Backstory: After Katrina, football rallies a town
Pass Christian, Miss., struggles to regain its footing, one touchdown at a time.
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Friday night's game allows residents a chance to get away, but no one forgets. Approximately 236 people died in Mississippi, 95 in Harrison County. Seventeen of those people were pulled from the muddy waters of this field, where the Pirates are now battling Poplarville. Rather than being sacrilegious, it seems appropriate – football is a fiercely loved pastime here, and there's never been a better place to be, even before Katrina made the Pirates the only show in town.Skip to next paragraph
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They only won one game last season, the first. After Katrina, they suffered two cancellations and seven losses. They're headed toward 1-3 Friday night, but no one minds, least of all Sammie Barnes, who has lived here since retiring from the Army 42 years ago. Dressed in the Pirates' traditional red, white, and blue, and with his gold teeth flashing in the stadium lights, Mr. Barnes laughs when asked why a single man without kids spends his Friday nights watching high school football.
"I come to see my friends," he says, gesturing to the thousand or so fans scattered in the stands.
People take pleasure in simple things now, a hot shower at the end of the day, the bright stars newly visible thanks to less light pollution. At the concession stand, Stephen Dupree and his wife Tina sell bottled drinks to an orderly line of students. "They aren't real cold," Mr. Dupree tells a girl asking for a Sprite. She hands her dollar bill to Tina and smiles as she takes the tepid beverage.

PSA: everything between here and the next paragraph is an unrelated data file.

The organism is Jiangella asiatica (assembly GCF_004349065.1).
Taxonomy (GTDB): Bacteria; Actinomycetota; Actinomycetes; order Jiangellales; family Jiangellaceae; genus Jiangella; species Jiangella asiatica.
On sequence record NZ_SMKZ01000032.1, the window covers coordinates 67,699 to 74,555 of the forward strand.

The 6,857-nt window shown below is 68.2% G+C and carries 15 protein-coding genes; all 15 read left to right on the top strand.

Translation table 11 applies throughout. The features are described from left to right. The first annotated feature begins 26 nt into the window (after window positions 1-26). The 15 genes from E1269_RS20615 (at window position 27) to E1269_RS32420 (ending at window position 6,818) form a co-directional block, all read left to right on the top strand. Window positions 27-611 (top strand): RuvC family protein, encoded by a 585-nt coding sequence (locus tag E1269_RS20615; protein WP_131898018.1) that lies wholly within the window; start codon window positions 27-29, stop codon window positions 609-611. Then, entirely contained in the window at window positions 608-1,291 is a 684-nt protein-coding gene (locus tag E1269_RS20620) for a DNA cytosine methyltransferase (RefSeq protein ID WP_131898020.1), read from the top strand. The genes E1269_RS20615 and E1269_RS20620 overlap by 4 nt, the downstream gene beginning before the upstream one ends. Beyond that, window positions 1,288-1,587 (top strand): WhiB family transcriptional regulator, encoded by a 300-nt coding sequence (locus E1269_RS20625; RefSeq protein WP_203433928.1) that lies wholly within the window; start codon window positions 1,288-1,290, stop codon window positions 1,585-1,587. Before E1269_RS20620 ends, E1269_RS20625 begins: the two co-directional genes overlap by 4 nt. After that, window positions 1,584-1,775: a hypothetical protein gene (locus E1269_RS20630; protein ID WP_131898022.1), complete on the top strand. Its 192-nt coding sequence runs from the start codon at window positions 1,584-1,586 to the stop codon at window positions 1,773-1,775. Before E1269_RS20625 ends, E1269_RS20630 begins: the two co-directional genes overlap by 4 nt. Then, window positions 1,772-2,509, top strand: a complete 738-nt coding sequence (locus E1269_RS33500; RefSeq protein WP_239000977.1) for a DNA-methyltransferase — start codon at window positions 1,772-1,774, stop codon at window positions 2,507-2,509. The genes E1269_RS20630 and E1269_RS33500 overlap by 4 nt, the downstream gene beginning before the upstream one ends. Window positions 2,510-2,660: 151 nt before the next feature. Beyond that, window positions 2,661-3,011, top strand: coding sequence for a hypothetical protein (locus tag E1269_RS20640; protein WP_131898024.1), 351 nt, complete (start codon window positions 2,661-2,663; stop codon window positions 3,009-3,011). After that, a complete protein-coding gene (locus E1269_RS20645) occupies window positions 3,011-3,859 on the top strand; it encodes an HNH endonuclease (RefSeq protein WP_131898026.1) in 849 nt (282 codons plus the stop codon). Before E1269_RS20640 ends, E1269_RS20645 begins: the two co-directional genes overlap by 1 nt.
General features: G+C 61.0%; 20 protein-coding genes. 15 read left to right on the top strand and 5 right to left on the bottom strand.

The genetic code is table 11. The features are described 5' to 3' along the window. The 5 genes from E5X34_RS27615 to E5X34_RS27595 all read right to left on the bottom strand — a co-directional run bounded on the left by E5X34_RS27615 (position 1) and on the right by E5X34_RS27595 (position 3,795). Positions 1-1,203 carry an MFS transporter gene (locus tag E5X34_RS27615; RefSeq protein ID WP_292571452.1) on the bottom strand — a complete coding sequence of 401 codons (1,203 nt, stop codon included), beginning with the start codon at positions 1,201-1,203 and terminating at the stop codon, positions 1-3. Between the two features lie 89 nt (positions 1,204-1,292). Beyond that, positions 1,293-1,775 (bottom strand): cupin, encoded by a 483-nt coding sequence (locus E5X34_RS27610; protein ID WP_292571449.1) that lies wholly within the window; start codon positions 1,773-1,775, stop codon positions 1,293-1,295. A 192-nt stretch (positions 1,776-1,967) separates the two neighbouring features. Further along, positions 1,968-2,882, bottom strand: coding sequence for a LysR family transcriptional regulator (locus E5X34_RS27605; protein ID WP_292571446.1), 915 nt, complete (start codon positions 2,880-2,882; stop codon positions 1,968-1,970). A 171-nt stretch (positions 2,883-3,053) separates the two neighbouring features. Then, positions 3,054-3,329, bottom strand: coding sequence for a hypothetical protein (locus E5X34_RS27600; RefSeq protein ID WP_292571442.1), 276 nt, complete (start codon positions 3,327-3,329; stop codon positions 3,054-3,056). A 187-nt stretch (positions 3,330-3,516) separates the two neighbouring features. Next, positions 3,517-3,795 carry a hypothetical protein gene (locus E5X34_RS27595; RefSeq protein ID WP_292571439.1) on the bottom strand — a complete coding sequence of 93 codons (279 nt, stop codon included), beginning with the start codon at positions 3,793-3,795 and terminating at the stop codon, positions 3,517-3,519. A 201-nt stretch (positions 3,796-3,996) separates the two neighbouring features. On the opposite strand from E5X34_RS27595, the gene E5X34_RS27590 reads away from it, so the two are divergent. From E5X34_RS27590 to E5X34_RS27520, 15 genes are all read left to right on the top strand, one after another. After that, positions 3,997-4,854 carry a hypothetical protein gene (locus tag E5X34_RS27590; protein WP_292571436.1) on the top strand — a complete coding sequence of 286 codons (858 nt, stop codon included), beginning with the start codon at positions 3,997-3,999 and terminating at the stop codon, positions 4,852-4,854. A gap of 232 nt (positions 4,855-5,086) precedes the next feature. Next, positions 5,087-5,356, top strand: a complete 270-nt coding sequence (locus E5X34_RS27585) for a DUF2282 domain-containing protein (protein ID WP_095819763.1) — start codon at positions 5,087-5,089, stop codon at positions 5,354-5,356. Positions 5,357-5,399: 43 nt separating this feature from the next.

"Everybody's so easy to please," he says, wiping sweat from his face. Like the rest of the town, the Duprees and their four children have grown accustomed to doing without. A three-hour wait for a hot meal served in an even hotter tent isn't unusual. Neither is taking a FEMA trailer "military shower," turning the water on just long enough to lather and rinse. Six gallons of hot water doesn't last long – even when there aren't multiple people jockeying for the luxury.
Mrs. Dupree says being able to have the football games at home again means a lot. "The Pass was a beautiful, quaint little community," she recalls. "The kids would walk to school, stop at grandma's for breakfast, walk home, stop at grandma's for an afternoon snack..." Her voice trails off. The elementary school is gone, the middle school is gone, grandma's house is gone, and the high school won't reopen until November. Meanwhile, the cost of living has tripled, and two bedroom "cottages" rent for as much as $1,800 per month. "But we're still here," she says.
Standing with other police officers guarding the entrance to the stadium, Mr. Dedeaux says he plans to stay as well. "We had 20 officers, and now we have eight," he says. "Every department is looking to hire, but nobody wants to come here. I had an opportunity to go to California, but that's not home. I've lived here 38 years. If everybody leaves, there'll be no Pass."
A murmur of excitement washes through the concessions as the Pirates make their first touchdown late in the third quarter. "We got six!" a student says appreciatively. No one mentions the turn-overs or the lackluster defense. When the players limp off the field, the fans reach out to shake hands, pat shoulders, thank them for their effort.
And as the scoreboard goes dim on the 14-44 loss, there's no doubt where everyone will be next Friday. From Bay St. Louis to Biloxi, from Gulfport to Pass Christian, the consensus is loud and clear: Katrina may have knocked Mississippi down, but she will not win. Slowly but surely, life is getting back to normal.